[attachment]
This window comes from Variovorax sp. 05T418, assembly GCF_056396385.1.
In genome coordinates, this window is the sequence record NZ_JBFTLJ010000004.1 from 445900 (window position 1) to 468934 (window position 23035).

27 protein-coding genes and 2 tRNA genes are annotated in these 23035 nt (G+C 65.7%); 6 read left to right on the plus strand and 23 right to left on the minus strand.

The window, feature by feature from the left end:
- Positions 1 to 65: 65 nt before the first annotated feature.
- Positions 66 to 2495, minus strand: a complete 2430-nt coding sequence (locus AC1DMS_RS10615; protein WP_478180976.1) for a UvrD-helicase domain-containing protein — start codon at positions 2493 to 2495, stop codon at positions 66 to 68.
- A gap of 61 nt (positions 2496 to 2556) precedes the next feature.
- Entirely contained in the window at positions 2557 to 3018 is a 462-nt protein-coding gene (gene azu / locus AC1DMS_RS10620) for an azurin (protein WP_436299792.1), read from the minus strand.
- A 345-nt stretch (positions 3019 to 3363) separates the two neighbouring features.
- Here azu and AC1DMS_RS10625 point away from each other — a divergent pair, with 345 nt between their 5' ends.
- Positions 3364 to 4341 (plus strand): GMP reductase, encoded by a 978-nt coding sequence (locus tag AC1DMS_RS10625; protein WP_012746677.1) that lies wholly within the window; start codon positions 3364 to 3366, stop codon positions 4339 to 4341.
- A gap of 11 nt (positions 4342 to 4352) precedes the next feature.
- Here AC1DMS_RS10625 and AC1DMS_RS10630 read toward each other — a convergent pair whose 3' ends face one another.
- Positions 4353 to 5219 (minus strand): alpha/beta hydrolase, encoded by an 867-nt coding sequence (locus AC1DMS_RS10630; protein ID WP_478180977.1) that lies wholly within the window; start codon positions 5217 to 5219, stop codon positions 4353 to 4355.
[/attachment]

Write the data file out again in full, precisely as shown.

This window comes from Variovorax sp. 05T418, assembly GCF_056396385.1.
In genome coordinates, this window is the sequence record NZ_JBFTLJ010000004.1 from 445900 (window position 1) to 468934 (window position 23035).

27 protein-coding genes and 2 tRNA genes are annotated in these 23035 nt (G+C 65.7%); 6 read left to right on the plus strand and 23 right to left on the minus strand.

The window, feature by feature from the left end:
- Positions 1 to 65: 65 nt before the first annotated feature.
- Positions 66 to 2495, minus strand: a complete 2430-nt coding sequence (locus AC1DMS_RS10615; protein WP_478180976.1) for a UvrD-helicase domain-containing protein — start codon at positions 2493 to 2495, stop codon at positions 66 to 68.
- A gap of 61 nt (positions 2496 to 2556) precedes the next feature.
- Entirely contained in the window at positions 2557 to 3018 is a 462-nt protein-coding gene (gene azu / locus AC1DMS_RS10620) for an azurin (protein WP_436299792.1), read from the minus strand.
- A 345-nt stretch (positions 3019 to 3363) separates the two neighbouring features.
- Here azu and AC1DMS_RS10625 point away from each other — a divergent pair, with 345 nt between their 5' ends.
- Positions 3364 to 4341 (plus strand): GMP reductase, encoded by a 978-nt coding sequence (locus tag AC1DMS_RS10625; protein WP_012746677.1) that lies wholly within the window; start codon positions 3364 to 3366, stop codon positions 4339 to 4341.
- A gap of 11 nt (positions 4342 to 4352) precedes the next feature.
- Here AC1DMS_RS10625 and AC1DMS_RS10630 read toward each other — a convergent pair whose 3' ends face one another.
- Positions 4353 to 5219 (minus strand): alpha/beta hydrolase, encoded by an 867-nt coding sequence (locus AC1DMS_RS10630; protein ID WP_478180977.1) that lies wholly within the window; start codon positions 5217 to 5219, stop codon positions 4353 to 4355.